The “Swedish Strategy” and the fiction of the Welfare State

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The International media always try to depict Sweden as a “paradise on earth”, a Welfare State with almost total equality among the citizens. Nothing could be further from the truth. For more than three decades, privatisations and outsourcing of schools, hospitals, GP surgeries, as well as other sectors, like care for the elderly, has created a situation where the health sector has suffered from increased cuts. The corona crisis has clearly shown the cracks in this illusion. Today, the number of hospital beds in Sweden has decreased to one of the lowest levels in Europe.

Just as in the rest of the world, the development of the corona crisis in Sweden gives us a clear illustration of decomposing capitalist society in general, as well as of the criminal negligence of the bourgeoisie. Because Sweden has been regarded as a model for the “Welfare State” historically, the present crisis is the last nail in the coffin of this illusion.

Today, when Sweden is in the middle of the second wave of the pandemic, the chaos is increasing, with hospitals and Intensive Care Units overburdened. More than half a million have been infected by the virus and more than 10,000 dead in a population of around 10 million, spread over a vast geographical area. This is a clear contrast to countries like Norway and Finland, despite geographical similarities. The so called “Swedish strategy” with lesser restrictions and lock-downs, has certainly not spared the population. Today, the chaos is accelerating. The state and government are blaming the regions, responsible for providing health care, and the regions are blaming the local councils. In the midst of this stand the health workers, who just a couple of months ago were threatened by new lay-offs, when the first wave ended in the summer.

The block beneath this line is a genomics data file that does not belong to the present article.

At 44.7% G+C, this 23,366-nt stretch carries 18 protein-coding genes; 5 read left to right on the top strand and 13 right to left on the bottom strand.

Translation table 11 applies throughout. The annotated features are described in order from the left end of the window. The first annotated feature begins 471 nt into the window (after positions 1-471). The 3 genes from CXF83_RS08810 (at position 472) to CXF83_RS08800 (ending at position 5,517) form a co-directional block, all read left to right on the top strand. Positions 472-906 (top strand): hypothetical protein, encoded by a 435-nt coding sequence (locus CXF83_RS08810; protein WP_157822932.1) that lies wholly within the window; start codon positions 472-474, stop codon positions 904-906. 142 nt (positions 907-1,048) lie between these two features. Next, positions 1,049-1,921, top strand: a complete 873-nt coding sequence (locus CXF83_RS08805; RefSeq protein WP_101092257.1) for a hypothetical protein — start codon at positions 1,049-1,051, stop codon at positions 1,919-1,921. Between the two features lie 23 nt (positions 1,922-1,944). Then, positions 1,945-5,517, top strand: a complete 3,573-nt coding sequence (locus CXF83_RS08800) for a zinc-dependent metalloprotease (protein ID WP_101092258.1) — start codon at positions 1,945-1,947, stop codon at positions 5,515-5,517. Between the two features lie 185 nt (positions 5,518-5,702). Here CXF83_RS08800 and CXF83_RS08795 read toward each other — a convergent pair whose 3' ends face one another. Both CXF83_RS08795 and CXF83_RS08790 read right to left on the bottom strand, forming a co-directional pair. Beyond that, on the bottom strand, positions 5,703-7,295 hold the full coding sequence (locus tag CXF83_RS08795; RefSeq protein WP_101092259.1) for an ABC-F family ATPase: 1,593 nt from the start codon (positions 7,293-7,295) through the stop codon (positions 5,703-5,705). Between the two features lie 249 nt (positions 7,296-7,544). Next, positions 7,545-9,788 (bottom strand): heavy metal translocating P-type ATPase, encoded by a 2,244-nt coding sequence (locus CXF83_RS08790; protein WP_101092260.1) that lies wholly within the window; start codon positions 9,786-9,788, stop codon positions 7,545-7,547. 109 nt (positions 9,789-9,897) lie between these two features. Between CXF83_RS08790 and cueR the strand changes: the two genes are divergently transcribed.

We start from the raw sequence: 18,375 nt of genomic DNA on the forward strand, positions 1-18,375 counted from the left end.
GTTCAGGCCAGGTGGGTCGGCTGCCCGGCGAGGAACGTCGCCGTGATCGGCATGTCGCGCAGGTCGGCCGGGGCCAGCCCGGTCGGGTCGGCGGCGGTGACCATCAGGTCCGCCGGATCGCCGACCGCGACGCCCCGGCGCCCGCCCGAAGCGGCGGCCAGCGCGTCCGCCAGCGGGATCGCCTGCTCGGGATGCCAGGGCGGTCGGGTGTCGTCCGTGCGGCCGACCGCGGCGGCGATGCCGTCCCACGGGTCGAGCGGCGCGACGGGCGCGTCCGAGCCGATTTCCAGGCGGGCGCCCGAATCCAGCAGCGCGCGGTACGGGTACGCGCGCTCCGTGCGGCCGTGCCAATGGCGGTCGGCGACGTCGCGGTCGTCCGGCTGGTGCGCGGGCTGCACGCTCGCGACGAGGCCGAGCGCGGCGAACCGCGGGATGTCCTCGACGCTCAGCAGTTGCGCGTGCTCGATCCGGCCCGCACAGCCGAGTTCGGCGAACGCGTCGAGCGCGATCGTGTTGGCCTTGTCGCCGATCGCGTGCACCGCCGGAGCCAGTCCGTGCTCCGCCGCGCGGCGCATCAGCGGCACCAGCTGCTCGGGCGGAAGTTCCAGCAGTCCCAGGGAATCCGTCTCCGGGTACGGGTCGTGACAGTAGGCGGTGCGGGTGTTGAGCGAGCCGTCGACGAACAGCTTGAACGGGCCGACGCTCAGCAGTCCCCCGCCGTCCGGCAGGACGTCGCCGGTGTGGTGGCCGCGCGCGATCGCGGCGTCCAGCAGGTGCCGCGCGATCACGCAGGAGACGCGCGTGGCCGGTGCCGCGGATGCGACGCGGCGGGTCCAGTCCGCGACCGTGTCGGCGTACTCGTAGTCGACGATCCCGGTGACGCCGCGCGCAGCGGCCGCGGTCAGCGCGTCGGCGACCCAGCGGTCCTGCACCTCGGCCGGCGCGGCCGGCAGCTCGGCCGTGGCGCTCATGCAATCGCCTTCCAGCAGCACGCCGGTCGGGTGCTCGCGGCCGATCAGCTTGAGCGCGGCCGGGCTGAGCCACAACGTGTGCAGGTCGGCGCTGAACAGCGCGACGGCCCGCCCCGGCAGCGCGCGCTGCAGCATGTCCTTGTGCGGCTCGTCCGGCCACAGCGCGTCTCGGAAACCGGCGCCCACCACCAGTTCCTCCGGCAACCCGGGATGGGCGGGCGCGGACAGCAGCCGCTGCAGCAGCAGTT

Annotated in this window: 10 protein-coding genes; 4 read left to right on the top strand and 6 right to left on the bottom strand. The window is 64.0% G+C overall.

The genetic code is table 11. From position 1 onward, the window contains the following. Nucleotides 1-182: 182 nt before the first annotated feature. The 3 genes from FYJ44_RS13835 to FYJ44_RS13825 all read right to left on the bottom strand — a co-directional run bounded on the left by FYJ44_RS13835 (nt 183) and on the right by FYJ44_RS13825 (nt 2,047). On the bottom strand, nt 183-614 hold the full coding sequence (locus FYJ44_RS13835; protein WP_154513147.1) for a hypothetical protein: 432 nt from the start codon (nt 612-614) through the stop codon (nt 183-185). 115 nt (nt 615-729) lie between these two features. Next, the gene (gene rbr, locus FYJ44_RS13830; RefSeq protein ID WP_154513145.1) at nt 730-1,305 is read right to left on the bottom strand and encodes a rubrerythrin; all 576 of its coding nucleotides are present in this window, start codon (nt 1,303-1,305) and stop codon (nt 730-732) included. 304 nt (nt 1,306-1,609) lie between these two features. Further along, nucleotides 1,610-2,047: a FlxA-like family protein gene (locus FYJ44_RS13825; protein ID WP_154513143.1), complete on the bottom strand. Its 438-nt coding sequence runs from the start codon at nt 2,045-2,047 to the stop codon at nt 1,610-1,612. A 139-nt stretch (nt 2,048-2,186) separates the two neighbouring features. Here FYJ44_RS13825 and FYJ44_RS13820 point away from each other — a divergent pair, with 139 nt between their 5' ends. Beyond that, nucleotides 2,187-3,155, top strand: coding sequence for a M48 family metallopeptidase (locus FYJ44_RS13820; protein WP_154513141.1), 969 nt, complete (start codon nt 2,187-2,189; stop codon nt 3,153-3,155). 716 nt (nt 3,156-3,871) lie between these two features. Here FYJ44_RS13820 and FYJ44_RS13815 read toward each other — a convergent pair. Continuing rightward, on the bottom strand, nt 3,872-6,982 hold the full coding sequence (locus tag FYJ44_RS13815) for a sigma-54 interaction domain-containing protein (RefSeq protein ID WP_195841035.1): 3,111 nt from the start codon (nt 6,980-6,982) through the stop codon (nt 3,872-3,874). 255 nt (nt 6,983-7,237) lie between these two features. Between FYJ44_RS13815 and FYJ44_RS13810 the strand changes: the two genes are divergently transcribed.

The roots of the present situation are to be found in the continuous slaughter of the health sector in Sweden since the 1990s. The process of “de-regulation” and privatisation of hospitals, all over the country but especially in Stockholm, has meant continuous cuts in hospital beds and staff. Protests among hospital workers and the local population have been common, especially in the North where local hospitals have been closed, where all kinds of patients, including pregnant women, must travel long distances to get to the nearest hospital.

The same development has been seen with the pharmacies, which has meant that essential stocks of medicines had disappeared from hospitals and pharmacies, largely due to the privatisation of the former state pharmacy monopoly (and a proliferation of private pharmacies), leading to disappearance of vital medications. The same development can be seen with the national stocks of essential medicines for crisis situations – this disappeared around the millennium.

At the same time, the situation in the elderly care sector has been worsening for decades (this has been the responsibility of the local councils since the beginning of the 1990s) and there have been lots of “scandals” in the media, often focusing on the situation in privatised nursing homes where basic hygiene routines have been neglected because of the overburdening of the workers. Many workers in these institutions have a precarious work situation, are called in at short notice and do not have a steady sickness insurance – so they can’t stay home if they are sick.